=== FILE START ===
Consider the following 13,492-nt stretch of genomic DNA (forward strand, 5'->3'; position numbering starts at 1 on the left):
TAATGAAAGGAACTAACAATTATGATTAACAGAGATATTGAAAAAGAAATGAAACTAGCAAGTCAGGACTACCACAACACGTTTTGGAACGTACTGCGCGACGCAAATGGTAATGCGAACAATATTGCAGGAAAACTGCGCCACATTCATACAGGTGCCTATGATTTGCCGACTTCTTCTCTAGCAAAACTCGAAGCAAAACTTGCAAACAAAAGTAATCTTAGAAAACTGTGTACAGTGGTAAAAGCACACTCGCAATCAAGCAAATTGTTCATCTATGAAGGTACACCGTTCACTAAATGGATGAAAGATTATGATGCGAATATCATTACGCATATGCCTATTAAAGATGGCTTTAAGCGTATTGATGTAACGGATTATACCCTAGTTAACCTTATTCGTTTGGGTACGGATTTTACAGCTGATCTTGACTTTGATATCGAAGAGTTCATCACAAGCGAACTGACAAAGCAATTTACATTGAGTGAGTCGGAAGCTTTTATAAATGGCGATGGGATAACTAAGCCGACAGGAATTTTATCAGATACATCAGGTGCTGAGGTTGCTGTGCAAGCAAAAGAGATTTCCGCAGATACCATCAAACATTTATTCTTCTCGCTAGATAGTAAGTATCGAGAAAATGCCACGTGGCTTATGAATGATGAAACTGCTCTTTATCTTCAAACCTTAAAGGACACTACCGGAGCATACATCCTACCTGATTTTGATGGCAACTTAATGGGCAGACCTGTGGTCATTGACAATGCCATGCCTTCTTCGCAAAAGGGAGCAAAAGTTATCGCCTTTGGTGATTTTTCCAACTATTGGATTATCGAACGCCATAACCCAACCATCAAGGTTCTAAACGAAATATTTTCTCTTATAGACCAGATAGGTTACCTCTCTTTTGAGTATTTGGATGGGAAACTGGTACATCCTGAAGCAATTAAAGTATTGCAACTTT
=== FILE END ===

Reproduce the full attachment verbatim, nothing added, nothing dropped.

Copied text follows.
Consider the following 13,492-nt stretch of genomic DNA (forward strand, 5'->3'; position numbering starts at 1 on the left):
TAATGAAAGGAACTAACAATTATGATTAACAGAGATATTGAAAAAGAAATGAAACTAGCAAGTCAGGACTACCACAACACGTTTTGGAACGTACTGCGCGACGCAAATGGTAATGCGAACAATATTGCAGGAAAACTGCGCCACATTCATACAGGTGCCTATGATTTGCCGACTTCTTCTCTAGCAAAACTCGAAGCAAAACTTGCAAACAAAAGTAATCTTAGAAAACTGTGTACAGTGGTAAAAGCACACTCGCAATCAAGCAAATTGTTCATCTATGAAGGTACACCGTTCACTAAATGGATGAAAGATTATGATGCGAATATCATTACGCATATGCCTATTAAAGATGGCTTTAAGCGTATTGATGTAACGGATTATACCCTAGTTAACCTTATTCGTTTGGGTACGGATTTTACAGCTGATCTTGACTTTGATATCGAAGAGTTCATCACAAGCGAACTGACAAAGCAATTTACATTGAGTGAGTCGGAAGCTTTTATAAATGGCGATGGGATAACTAAGCCGACAGGAATTTTATCAGATACATCAGGTGCTGAGGTTGCTGTGCAAGCAAAAGAGATTTCCGCAGATACCATCAAACATTTATTCTTCTCGCTAGATAGTAAGTATCGAGAAAATGCCACGTGGCTTATGAATGATGAAACTGCTCTTTATCTTCAAACCTTAAAGGACACTACCGGAGCATACATCCTACCTGATTTTGATGGCAACTTAATGGGCAGACCTGTGGTCATTGACAATGCCATGCCTTCTTCGCAAAAGGGAGCAAAAGTTATCGCCTTTGGTGATTTTTCCAACTATTGGATTATCGAACGCCATAACCCAACCATCAAGGTTCTAAACGAAATATTTTCTCTTATAGACCAGATAGGTTACCTCTCTTTTGAGTATTTGGATGGGAAACTGGTACATCCTGAAGCAATTAAAGTATTGCAACTTT